It’s a common activity for people everywhere: finding a home online and imagining what life would be like living at someone else’s place. These days, through rental services like Airbnb, you can spend a night at some of those beautiful and awe-inspiring dwellings, trading in the traditional hotel experience for
It’s a common activity for people everywhere: finding a home online and imagining what life would be like living at someone else’s place. These days, through rental services like Airbnb, you can spend a night at some of those beautiful and awe-inspiring dwellings, trading in the traditional hotel experience for something a little homier while on vacation. Cozy cabins, upscale condos and beachfront properties are just some of the many options you can find on Airbnb’s website.
If you are looking for a getaway in the Pensacola area, however, you’ll want to bypass all of them for what may be the most unique rental around: Blue Wahoos Stadium, home of the Double-A Southern League’s Pensacola Blue Wahoos.
“We compare it to staying at Cinderella’s Castle,” said Blue Wahoos President Jonathan Griffith. “We ran with the idea from there and figured out what kinds of experiences we can do. We can do walk-up music when each person comes up to the plate in batting practice, we can put videos on the video board and we can even do fireworks for them.”
For their efforts in finding a unique way to provide entertainment, generate revenue and gain media coverage, the Blue Wahoos were named the winners of Minor League Baseball’s May Promotion of the Month.
The Blue Wahoos have been busy creating a wide variety of promotions and events for their fans since the season was delayed. Their work has included offering curbside meals, a disc golf course designed by co-owner and pro golfer Bubba Watson, movie nights and fireworks shows. During a period when stay-at-home orders were much stricter, their next big idea came in the form of the Airbnb.
“It all starts with our mission here, which is to improve the quality of life in our community, and I think all of our staff lives by that,” Griffith said. “This was an idea we came up with over a month ago, and as soon as we were able to introduce it, we put it into action. With everything we do we ask if it’s good for our community.”
The basic premise is no different than any other Airbnb listing: a group of up to 10 people can each sleep in their own beds in the ballpark for $1,500 a night. The rest of the booking is anything but common, with guests able to use the ballpark’s amenities and live out their dreams in a once-in-a-lifetime stay. Griffith said fans have held birthday and bachelor parties, movie screenings and even a puppet show posted to YouTube that has over 4.5 million views.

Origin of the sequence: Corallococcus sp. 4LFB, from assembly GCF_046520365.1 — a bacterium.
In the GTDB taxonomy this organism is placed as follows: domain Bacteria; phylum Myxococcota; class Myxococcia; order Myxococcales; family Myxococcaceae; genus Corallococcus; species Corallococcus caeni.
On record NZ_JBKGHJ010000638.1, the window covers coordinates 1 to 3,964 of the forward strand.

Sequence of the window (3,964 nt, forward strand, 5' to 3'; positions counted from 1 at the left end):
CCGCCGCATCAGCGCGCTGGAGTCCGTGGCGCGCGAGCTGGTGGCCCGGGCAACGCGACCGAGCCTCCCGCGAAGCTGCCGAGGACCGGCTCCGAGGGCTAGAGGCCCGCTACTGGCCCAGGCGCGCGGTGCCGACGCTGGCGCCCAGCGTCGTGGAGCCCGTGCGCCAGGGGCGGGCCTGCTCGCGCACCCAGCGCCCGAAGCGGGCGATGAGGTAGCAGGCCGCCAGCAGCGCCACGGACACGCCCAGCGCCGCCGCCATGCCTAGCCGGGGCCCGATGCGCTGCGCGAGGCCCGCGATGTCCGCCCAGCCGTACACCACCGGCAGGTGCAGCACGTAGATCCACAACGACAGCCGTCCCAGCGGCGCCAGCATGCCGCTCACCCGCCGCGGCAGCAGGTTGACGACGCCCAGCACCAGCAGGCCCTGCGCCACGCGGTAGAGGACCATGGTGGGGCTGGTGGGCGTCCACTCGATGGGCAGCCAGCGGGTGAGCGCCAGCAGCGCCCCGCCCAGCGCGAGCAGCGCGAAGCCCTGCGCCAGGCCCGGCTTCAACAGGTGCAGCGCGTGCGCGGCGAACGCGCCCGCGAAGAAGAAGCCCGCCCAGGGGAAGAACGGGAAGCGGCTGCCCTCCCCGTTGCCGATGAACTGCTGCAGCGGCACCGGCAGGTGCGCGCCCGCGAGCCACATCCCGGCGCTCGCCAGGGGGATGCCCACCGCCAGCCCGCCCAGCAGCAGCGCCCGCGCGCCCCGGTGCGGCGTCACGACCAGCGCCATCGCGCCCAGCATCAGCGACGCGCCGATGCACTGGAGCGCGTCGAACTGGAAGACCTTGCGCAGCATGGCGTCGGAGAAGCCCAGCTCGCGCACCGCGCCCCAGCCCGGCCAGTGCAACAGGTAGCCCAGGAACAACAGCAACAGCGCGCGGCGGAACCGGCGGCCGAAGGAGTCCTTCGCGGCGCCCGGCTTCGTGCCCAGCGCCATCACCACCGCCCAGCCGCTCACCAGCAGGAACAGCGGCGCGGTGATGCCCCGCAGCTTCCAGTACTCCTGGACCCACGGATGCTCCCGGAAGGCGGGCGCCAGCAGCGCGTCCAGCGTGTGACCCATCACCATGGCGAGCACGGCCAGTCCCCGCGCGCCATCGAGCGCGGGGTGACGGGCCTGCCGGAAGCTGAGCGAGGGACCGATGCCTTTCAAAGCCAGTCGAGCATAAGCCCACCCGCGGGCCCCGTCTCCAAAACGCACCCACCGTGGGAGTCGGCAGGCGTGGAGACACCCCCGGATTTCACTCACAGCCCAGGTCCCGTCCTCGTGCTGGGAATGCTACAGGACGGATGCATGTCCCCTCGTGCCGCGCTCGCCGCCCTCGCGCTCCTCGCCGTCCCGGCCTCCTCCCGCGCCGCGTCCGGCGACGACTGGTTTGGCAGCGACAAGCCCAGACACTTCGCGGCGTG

Guests have full access to the field, clubhouse and batting cages. Additional experiences can be purchased to add to the stay, including a fireworks show and a catered dinner from the team’s chef. The team has formed a committee to figure out what other kinds of unique experiences they can create as part of the package.
The Blue Wahoos announced their stadium’s listing on Airbnb for the first time with a tweet at 9:04 p.m. CDT on May 22. Within 24 hours, all 33 dates available were booked. Major media outlets from across the country picked up the story, including ESPN, Sports Illustrated, CNN, The Washington Post and USA Today. TV stations and news publications in countries like France, Japan and Germany covered the story as the Blue Wahoos became the first professional sports team to list on Airbnb.
“It really put us on the map. We’re making world news with this, and it helps our community and helps people get to know Pensacola and what a great place it is to visit,” Griffith said.
The team had a waiting list of over 200 fans by the end of the weekend they announced the promotion. The Blue Wahoos added additional dates, and by June 9, had sold 68 bookings.
While the idea came from the unique circumstances facing the team this year, the idea is intended to live on past 2020.
“This is something that I can see going on forever, until people stop wanting to stay at the ballpark,” Griffith said. “We wouldn’t do this during seasons, but as soon as a season ends, from basically September to February we’re going to be an Airbnb.”
Early returns from guests are overwhelmingly positive, with one couple even driving 34 hours roundtrip from Missouri to live out the dream of spending a night at the ballpark. As stay-at-home orders across the country continue to lift and businesses reopen, Griffith thinks that what his team has been able to do can be a blueprint for others.
“My advice to everyone else is to do it. If you can generate an extra $200,000, how great is that? What we’re trying to do is keep people employed and keep our payroll,” Griffith said. “It’s different work for sure and we’re going to be doing odd jobs like cleaning beds, but we’re able to keep jobs and that’s what’s most important to us.”
Anyone attending a baseball game has likely thought about what it would be like to roam free in the clubhouse, playing a game on the field and enjoying their favorite movie on the video board. In Pensacola, that dream has become a reality.
Ben Boynton is Associate, Communications at Minor League Baseball.